Chuck Howley, LB, Bears/Cowboys:Been suggesting this guy on and NFL Network for so long that maybe someone is listening. Gosselin thinks he has a strong chance, sooner than later: "Howley had 43 takeaways -- that's second all time among linebackers. The top guy? Jack Ham." Ham, of course, was a first-ballot Hall of Famer and legend in Pittsburgh.

Donnie Shell, S, Steelers: I asked Tony Dungy about his presenter on Friday. The coach's response: "Shell, in my opinion, should be in. Shell was the best safety in the league in the late '70s, early '80s. Donnie Shell was John Lynch before John Lynch ... with 50 interceptions."

Cliff Branch, WR, Raiders: In the wake of Stabler's induction, Raider fans have shifted to the "Cliff Branch needs to in the Hall" discussion. There are a large number of Raiders in the Hall already. It's possible Oakland teams of yore had as many (or more) premier players than the Steelers. Perhaps Pittsburgh simply had more Hall of Very Gooders. Either way, Branch came up in a couple of discussions this weekend.

Drew Pearson, WR, Cowboys: "He was the glue of that Dallas team," Jarrett Bell told me. Pearson was a starter on the 1970s All-Decade Team alongside Lynn Swann, who is already in. FYI: Pearson's #s > Swann's #'s.

Cliff Harris, S, Cowboys: I asked Hall of Fame tight end Jackie Smith to name the one guy he thought should be in the Hall. He looked at me and thought for maybe 1.5 seconds. "Cliff." Amen.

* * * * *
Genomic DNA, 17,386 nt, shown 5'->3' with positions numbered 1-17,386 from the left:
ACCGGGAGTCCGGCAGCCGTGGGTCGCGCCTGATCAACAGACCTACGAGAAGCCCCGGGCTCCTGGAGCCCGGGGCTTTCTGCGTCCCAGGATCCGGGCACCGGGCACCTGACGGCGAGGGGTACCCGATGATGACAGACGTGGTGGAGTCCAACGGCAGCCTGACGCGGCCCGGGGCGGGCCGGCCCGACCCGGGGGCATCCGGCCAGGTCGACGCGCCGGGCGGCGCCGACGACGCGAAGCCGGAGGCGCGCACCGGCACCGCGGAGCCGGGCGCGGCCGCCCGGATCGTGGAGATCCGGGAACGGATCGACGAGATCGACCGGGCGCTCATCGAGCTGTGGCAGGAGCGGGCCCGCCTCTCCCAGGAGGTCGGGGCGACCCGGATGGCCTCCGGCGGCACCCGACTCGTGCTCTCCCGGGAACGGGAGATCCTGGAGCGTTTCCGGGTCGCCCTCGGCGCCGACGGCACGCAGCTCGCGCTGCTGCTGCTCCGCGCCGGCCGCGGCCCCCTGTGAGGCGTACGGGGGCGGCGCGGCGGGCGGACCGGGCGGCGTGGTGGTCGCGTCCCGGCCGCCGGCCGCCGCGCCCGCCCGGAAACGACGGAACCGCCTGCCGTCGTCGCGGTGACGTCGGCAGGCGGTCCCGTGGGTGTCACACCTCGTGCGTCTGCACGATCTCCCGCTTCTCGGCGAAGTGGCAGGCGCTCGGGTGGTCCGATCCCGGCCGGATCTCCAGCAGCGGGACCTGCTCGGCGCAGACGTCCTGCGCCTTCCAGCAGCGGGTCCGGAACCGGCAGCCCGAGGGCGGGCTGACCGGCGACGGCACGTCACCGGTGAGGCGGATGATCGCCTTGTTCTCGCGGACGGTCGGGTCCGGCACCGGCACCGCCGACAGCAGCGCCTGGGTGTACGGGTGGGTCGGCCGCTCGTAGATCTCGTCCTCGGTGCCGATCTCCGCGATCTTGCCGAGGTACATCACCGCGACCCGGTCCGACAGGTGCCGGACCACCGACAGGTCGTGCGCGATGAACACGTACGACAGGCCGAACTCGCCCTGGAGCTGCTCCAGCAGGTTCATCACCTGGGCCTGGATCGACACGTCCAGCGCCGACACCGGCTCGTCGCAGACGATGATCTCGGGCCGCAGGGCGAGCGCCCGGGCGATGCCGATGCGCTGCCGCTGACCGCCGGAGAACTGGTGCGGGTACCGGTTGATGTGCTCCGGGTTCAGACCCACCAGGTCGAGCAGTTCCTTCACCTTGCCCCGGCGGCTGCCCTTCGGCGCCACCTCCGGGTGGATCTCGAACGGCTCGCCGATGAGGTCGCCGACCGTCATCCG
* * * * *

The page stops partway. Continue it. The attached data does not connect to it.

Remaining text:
Billy Howton, E, Packers/Browns/Cowboys: Saleem Choudhry, the director of museum exhibits and services for the Hall, wonders how Howton has been overlooked. "Just look at the numbers," he implores. The end posted a 1,100-yard and 1,200-yard season in the 1950s, when 700 yards was the gold standard.

Cornell Green, DB, Cowboys: Rayfield Wright, a Hall of Fame tackle on the '70s Cowboys, got pretty animated about Green's relevance. "I mean ... how many times was he All-Pro?!" Five.

Ken Anderson, QB, Bengals: Winslow faced Anderson in the "Freezer Bowl," and he pointed out that the former Bengal quarterback's MVP award (1981) should carry plenty of weight.

Don Doll, DB, Lions/Redskins/Rams: Doll's grandson begged me on Twitter to research his grandfather. Gosselin is also a supporter of the former ballhawk. Doll picked off at least 10 passes three times.

Johnny Robinson, S, Dallas Texans/Chiefs: Robinson has been brought up by commenters on our Hall articles multiple times, and he is considered one of the greatest players in the history of the AFL. Discussed him with voters and his former teammate Bobby Bell in the past, but safety is a tough HOF sell.

A few more names to watch

A few non-Seniors Committee came up in conversations over the weekend, as well -- guys like RBs James Brooks, Edgerrin James and Priest Holmes, who might be the most underrated player ever. Kellen Winslow thinks that, for a time, Brooks was "pound for pound, the best back in the league." James led the NFL in rushing in each of his first two seasons and currently ranks 11th on the all-time list for total rushing yards. Holmes' three-year explosion from 2001 to '03 brings up the age-old debate of what we should value more: being good for a long time or dominating the league in a small window? Where do you stand?

Sports, at their core, are all about debate. And that will certainly be the case with the 2017 Hall of Fame class.

Follow Elliot Harrison on Twitter @HarrisonNFL.